Traveling man

Castelli in Chianti, Tuscany, Italy
“Castelli in Chianti, Tuscany, Italy” by Norman Seider, photographed in 2001.

There are places in this world that grab our imaginations and won’t let go. Some we visited as children. Some we’ve never seen, but they’re built into our DNA: places that bring forth such strong feelings that we start to believe that we were there in another life. These are the kinds of places around the world that Norman Seider has photographed.

There are photographs taken in Antarctica, Ireland, Italy, Patagonia, and Argentina reprinted in two lovely books: Odyssey: Patagonia to the Antarctic, which won the Best Pictorial Book Award at the 2005 New England Book Show, and Opening Scenes: Photographs by Norman Seider.

“I make still moving pictures,” the artist said of his work. “Each photograph is an opening scene — a scenario ready to unfold.” Most of Seider’s scenes are uninhabited, but frequently they give the impression that something momentous has just occurred, or that someone’s lurking around a corner, waiting. When viewed from a distance, “Savannah, Georgia, 1998″ looks like a Franz Kline painting, with its strongly contrasting black-and-white vertical shapes. Closer examination reveals a diaphanous curtain and its mirrored image moved by a soft breeze. It could easily be the opening scene in a movie about the antebellum South.

Several other photos, most of them landscapes, have abstract qualities. A quiet body of water is flanked by a dark stone outcropping, while a sliver of bright white snow peeks around the corner.

Antiquity is a force in the work. Seider is interested in what and who came before. An old stone path winds precariously up a hill between two ancient buildings in one of several images of Oppede le Vieux. The photographs taken in Ireland speak loudly of the mystery of that country’s past. The undulating hills of the Valley of the Condors seem to roll over evidence of an ancient civilization, and the tall corridor of evergreens in a cemetery in Chile lead resolutely toward the interred past.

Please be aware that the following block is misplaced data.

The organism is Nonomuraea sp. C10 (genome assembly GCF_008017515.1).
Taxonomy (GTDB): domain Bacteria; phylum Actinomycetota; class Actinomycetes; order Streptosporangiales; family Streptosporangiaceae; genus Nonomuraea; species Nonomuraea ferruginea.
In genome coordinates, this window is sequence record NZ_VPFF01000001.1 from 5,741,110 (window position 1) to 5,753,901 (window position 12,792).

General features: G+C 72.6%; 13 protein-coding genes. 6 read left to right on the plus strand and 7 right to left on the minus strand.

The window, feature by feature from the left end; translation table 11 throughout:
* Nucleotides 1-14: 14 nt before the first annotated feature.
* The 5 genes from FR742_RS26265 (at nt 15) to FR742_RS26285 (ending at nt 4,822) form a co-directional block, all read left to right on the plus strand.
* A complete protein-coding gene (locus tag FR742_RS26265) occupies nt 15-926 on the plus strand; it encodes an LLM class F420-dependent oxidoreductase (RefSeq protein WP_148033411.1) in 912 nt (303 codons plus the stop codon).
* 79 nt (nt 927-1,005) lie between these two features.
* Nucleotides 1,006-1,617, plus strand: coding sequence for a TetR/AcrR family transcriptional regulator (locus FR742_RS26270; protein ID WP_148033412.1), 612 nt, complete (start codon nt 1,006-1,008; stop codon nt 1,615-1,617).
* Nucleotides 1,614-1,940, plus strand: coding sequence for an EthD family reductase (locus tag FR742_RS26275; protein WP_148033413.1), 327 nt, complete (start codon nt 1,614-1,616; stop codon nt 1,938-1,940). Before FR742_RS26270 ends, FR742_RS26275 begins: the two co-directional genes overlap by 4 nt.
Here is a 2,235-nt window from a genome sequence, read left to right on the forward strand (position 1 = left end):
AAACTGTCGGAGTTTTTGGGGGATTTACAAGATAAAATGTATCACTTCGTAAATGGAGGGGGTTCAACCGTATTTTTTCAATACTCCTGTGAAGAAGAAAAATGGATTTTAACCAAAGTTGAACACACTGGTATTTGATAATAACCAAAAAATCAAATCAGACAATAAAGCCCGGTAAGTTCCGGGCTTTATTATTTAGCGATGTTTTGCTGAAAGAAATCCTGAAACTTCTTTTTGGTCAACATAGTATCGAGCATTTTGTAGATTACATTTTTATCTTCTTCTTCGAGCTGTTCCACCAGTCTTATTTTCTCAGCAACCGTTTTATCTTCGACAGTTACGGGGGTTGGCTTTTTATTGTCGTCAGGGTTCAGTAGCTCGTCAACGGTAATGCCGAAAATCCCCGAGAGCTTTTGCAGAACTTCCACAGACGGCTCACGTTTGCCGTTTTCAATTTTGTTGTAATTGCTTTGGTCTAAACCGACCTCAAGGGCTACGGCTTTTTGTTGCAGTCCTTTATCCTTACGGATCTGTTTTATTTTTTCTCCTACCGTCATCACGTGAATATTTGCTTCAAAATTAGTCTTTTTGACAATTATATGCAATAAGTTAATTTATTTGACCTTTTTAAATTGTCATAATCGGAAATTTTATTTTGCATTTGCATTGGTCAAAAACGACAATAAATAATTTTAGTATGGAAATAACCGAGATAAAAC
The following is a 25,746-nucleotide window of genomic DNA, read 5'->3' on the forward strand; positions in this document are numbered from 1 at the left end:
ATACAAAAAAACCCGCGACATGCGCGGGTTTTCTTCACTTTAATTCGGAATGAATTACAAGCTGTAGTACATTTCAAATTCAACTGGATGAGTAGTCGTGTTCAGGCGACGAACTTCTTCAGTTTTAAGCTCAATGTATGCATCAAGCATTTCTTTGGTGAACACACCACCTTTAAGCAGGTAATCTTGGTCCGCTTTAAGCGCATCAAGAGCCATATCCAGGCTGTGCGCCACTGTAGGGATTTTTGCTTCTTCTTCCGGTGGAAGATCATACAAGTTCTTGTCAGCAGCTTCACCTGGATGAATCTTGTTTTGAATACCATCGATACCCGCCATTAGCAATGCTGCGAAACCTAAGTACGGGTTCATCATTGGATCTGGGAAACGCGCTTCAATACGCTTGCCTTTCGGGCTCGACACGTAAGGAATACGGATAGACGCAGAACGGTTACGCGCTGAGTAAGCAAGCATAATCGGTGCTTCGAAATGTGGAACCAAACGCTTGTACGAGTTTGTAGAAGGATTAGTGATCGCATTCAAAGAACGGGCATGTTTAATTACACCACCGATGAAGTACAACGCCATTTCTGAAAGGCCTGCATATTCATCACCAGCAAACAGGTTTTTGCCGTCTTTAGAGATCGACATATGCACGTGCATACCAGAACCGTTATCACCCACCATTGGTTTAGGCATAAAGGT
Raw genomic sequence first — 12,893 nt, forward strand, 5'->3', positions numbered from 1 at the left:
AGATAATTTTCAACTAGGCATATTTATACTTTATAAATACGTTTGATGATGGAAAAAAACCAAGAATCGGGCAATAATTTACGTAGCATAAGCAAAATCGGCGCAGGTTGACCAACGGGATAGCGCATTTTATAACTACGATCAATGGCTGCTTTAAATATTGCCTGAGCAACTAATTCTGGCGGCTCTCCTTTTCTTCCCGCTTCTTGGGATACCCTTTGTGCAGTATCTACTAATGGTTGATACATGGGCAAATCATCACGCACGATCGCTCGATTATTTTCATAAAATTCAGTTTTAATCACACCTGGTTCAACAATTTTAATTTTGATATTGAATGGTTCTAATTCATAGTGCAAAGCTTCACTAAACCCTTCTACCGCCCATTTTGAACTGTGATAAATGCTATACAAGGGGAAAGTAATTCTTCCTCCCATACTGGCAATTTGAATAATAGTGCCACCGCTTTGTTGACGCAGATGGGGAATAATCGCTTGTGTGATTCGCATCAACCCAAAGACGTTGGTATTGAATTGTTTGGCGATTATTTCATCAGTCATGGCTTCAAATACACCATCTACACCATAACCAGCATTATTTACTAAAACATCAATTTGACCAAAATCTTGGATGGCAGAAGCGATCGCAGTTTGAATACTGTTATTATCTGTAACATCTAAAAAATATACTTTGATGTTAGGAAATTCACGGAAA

In his artist talk at Pack Library, Seider was direct and unapologetic about his work not being trendy. Having, from childhood, made up stories about people and things he sees, he says that every photograph is a story. Some stories, he says, are immediately evident when he makes the picture, and others emerge when the photograph is printed.

Seider described an unusual exercise he gives his students at Long Island University: “I send them out to take a photo. When they come back, I send them back to the same place with instructions to close their eyes and just listen for awhile, and then take the photo again. At this point they are beginning to get close. They are sent to the same place again, this time told to think of an event in their own life, and once that memory is solidly in their mind, take the photo again. All the photographs will be different.”

Refusing to succumb to the digital revolution, Seider says that he doesn’t look at the work of other photographers. His influences are early European filmmakers. Less-than-pleasant encounters with gallery owners, he remarked, led him to share his work by publishing it in books: “There is a special college where people in galleries go to learn boredom, rudeness and disdain.”

Chan and Megan Gordon at The Captain’s Bookshelf have, for many years, given artists an opportunity to exhibit in a quiet, respectful space where a body of one person’s work can be seen and appreciated without distraction. They are, once again, to be commended.

[Connie Bostic is an Asheville based painter and writer.]


Norman Seider’s Opening Scenes will be on display at The Captain’s Bookshelf (31 Page Avenue) through Jan. 6, 2007. 253-6631.

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